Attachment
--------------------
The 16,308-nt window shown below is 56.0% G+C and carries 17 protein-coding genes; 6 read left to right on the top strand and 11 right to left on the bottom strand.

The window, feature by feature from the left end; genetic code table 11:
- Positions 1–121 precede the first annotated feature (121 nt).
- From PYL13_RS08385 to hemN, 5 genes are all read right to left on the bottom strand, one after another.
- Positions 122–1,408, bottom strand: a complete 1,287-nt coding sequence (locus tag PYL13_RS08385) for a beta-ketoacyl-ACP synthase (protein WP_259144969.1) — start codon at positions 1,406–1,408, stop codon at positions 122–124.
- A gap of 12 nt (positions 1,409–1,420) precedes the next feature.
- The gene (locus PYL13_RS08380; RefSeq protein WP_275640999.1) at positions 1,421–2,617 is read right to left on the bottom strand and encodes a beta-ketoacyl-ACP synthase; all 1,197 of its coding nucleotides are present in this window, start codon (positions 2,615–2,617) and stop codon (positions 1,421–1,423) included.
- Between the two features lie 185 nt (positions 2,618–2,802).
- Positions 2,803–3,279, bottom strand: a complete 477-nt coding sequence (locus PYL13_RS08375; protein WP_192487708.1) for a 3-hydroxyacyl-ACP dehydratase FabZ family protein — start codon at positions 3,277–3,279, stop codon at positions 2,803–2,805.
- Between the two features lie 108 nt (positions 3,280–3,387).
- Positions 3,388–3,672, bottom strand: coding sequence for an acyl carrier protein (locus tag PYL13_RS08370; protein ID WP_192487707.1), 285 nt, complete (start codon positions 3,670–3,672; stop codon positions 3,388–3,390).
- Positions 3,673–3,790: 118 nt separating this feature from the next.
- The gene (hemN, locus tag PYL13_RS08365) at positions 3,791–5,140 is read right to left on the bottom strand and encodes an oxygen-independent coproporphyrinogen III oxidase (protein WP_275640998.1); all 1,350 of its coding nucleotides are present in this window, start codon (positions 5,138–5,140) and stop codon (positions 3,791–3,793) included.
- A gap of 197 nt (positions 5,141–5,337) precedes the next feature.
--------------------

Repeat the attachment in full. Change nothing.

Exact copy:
The 16,308-nt window shown below is 56.0% G+C and carries 17 protein-coding genes; 6 read left to right on the top strand and 11 right to left on the bottom strand.

The window, feature by feature from the left end; genetic code table 11:
- Positions 1–121 precede the first annotated feature (121 nt).
- From PYL13_RS08385 to hemN, 5 genes are all read right to left on the bottom strand, one after another.
- Positions 122–1,408, bottom strand: a complete 1,287-nt coding sequence (locus tag PYL13_RS08385) for a beta-ketoacyl-ACP synthase (protein WP_259144969.1) — start codon at positions 1,406–1,408, stop codon at positions 122–124.
- A gap of 12 nt (positions 1,409–1,420) precedes the next feature.
- The gene (locus PYL13_RS08380; RefSeq protein WP_275640999.1) at positions 1,421–2,617 is read right to left on the bottom strand and encodes a beta-ketoacyl-ACP synthase; all 1,197 of its coding nucleotides are present in this window, start codon (positions 2,615–2,617) and stop codon (positions 1,421–1,423) included.
- Between the two features lie 185 nt (positions 2,618–2,802).
- Positions 2,803–3,279, bottom strand: a complete 477-nt coding sequence (locus PYL13_RS08375; protein WP_192487708.1) for a 3-hydroxyacyl-ACP dehydratase FabZ family protein — start codon at positions 3,277–3,279, stop codon at positions 2,803–2,805.
- Between the two features lie 108 nt (positions 3,280–3,387).
- Positions 3,388–3,672, bottom strand: coding sequence for an acyl carrier protein (locus tag PYL13_RS08370; protein ID WP_192487707.1), 285 nt, complete (start codon positions 3,670–3,672; stop codon positions 3,388–3,390).
- Positions 3,673–3,790: 118 nt separating this feature from the next.
- The gene (hemN, locus tag PYL13_RS08365) at positions 3,791–5,140 is read right to left on the bottom strand and encodes an oxygen-independent coproporphyrinogen III oxidase (protein WP_275640998.1); all 1,350 of its coding nucleotides are present in this window, start codon (positions 5,138–5,140) and stop codon (positions 3,791–3,793) included.
- A gap of 197 nt (positions 5,141–5,337) precedes the next feature.